In PE files, each section must be aligned to the minimal unit that is indicated by a file alignment field in the PE header. This is why sometimes there is an empty space between one PE section and the other, filled only with padding. This empty space is called the cave. Old infectors often used this space to implant their own code. This is what Virut also tries to do.
In the example below, a cave after the .text section has been filled with malicious code:
Depending on the input, there may not be sufficient caves between sections. Then, Virut adds its code just at the end of the last section:
But this is not the only thing that impacts the features of the infection. The code generated by Virut is polymorphic, so the same file will not be infected twice in the same way. Below is a comparison of code from the same application, infected by Virut in two different runs:
The code appended to the infected files makes an initial stub that unpacks in the memory of Virut’s shellcode. That is a heart of the malware. This is how the unpacked shellcode looks:
The same code is also injected into other processes. It is implanted in a new page in the memory. Example:
The shellcode contains the functionality of a userland rootkit. It hooks NTDLL within every infected process so that each time the specific function is called, the execution is redirected first to Virut’s implant. There are seven functions that are hooked:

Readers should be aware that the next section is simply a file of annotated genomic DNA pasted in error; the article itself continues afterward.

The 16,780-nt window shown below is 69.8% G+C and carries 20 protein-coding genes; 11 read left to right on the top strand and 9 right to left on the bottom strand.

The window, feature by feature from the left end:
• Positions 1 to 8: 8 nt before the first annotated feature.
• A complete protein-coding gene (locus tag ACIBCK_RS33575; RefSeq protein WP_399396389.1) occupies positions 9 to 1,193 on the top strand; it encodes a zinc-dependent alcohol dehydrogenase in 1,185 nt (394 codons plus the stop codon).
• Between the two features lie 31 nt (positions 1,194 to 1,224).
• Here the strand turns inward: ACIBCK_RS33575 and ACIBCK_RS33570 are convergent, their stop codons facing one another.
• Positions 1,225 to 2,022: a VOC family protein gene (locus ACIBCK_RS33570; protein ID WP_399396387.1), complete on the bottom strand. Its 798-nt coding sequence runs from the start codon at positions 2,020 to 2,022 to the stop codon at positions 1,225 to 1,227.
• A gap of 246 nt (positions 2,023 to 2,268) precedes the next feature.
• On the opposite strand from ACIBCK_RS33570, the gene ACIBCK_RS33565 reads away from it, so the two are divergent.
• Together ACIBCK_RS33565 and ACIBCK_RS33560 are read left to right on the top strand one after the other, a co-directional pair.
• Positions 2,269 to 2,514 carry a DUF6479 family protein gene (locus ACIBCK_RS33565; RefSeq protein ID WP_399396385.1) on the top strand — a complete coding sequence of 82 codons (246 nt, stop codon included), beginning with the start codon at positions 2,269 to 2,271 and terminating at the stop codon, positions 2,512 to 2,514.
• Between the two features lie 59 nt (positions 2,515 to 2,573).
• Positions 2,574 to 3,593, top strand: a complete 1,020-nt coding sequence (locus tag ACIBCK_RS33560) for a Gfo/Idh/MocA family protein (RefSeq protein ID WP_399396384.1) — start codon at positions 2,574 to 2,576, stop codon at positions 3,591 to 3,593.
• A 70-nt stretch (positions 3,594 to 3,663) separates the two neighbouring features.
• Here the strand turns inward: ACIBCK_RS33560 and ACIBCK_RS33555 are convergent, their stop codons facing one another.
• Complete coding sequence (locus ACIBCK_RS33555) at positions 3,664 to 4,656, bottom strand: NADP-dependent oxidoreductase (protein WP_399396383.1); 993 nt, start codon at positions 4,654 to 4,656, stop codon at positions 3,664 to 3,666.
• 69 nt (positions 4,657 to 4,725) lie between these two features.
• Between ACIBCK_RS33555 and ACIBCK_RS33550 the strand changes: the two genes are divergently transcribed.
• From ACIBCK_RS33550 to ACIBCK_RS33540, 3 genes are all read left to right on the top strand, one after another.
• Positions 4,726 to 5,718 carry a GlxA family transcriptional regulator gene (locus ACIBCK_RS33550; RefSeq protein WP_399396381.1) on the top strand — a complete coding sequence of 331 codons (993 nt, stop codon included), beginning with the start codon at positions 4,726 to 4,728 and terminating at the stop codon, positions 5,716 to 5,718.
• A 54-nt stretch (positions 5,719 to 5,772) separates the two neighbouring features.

Below you can see an example of the hooked function
. As you can see, the first instruction is a call to the malicious memory page:
And this is how the code looks that is being called:
We also find the lists of AV products, that Virut uses in order to check if it is running in the controlled environment:
Apart from the rootkit, it contains the code responsible for communication with the CnC. For example, among the embedded strings we found IRC commands that suggest that IRC was part of Virut’s communication:
List of command patterns:
PING NICK nrmbhoz PRIV JOIN #.%d DSTAMP %s%02d%02d
There are also hardcoded addresses of the CnCs. Two servers are static and always occur in Virut samples (both of them are sinkholed by Polish CERT):
But, we can also see the domains generated by the Virut’s DGA:
While the code infecting the file mutates, the injected shellcode has a pretty consistent structure. If we compare dumps from two different processes, we find that most of the code is the same.
Even their command-and-controll infrastructure is dead, the old infectors can roam around. There are old servers in the world that are left infected with old viruses, such as Virut or MyDoom. On our honeypots, we regularly get spam that is being sent from such abandoned bots.
Yet, it is unusual to encounter an old virus in wild sent by a modern-style drive-by attack. We never know how an old threat can get blended with a new one. This time we were lucky and the attack was simple, with a small reach.
Malwarebytes detects this DDoS bot binary as Trojan.Bayrob.